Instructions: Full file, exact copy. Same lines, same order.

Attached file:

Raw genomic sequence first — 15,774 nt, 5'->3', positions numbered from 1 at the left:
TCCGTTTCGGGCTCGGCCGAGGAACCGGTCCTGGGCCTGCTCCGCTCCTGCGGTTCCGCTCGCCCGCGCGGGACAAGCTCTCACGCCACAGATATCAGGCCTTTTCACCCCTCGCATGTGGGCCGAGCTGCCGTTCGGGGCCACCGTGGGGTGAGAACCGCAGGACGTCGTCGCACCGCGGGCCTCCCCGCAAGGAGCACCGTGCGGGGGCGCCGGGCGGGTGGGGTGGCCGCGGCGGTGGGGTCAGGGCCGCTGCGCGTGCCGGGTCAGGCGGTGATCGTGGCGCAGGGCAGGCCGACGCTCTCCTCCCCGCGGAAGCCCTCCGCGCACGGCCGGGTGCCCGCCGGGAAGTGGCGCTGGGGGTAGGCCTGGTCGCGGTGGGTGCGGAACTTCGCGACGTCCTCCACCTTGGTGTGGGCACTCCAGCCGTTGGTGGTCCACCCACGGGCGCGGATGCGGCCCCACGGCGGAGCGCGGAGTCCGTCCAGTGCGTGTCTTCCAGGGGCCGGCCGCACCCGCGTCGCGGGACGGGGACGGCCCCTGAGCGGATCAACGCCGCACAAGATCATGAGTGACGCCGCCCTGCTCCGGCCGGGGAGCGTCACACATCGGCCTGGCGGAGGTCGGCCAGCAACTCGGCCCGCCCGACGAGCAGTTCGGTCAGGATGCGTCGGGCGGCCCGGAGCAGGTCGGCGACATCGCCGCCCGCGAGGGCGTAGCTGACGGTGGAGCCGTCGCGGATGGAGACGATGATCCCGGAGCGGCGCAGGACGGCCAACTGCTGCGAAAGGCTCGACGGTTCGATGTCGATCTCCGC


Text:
Raw genomic sequence first — 15,774 nt, 5'->3', positions numbered from 1 at the left:
TCCGTTTCGGGCTCGGCCGAGGAACCGGTCCTGGGCCTGCTCCGCTCCTGCGGTTCCGCTCGCCCGCGCGGGACAAGCTCTCACGCCACAGATATCAGGCCTTTTCACCCCTCGCATGTGGGCCGAGCTGCCGTTCGGGGCCACCGTGGGGTGAGAACCGCAGGACGTCGTCGCACCGCGGGCCTCCCCGCAAGGAGCACCGTGCGGGGGCGCCGGGCGGGTGGGGTGGCCGCGGCGGTGGGGTCAGGGCCGCTGCGCGTGCCGGGTCAGGCGGTGATCGTGGCGCAGGGCAGGCCGACGCTCTCCTCCCCGCGGAAGCCCTCCGCGCACGGCCGGGTGCCCGCCGGGAAGTGGCGCTGGGGGTAGGCCTGGTCGCGGTGGGTGCGGAACTTCGCGACGTCCTCCACCTTGGTGTGGGCACTCCAGCCGTTGGTGGTCCACCCACGGGCGCGGATGCGGCCCCACGGCGGAGCGCGGAGTCCGTCCAGTGCGTGTCTTCCAGGGGCCGGCCGCACCCGCGTCGCGGGACGGGGACGGCCCCTGAGCGGATCAACGCCGCACAAGATCATGAGTGACGCCGCCCTGCTCCGGCCGGGGAGCGTCACACATCGGCCTGGCGGAGGTCGGCCAGCAACTCGGCCCGCCCGACGAGCAGTTCGGTCAGGATGCGTCGGGCGGCCCGGAGCAGGTCGGCGACATCGCCGCCCGCGAGGGCGTAGCTGACGGTGGAGCCGTCGCGGATGGAGACGATGATCCCGGAGCGGCGCAGGACGGCCAACTGCTGCGAAAGGCTCGACGGTTCGATGTCGATCTCCGC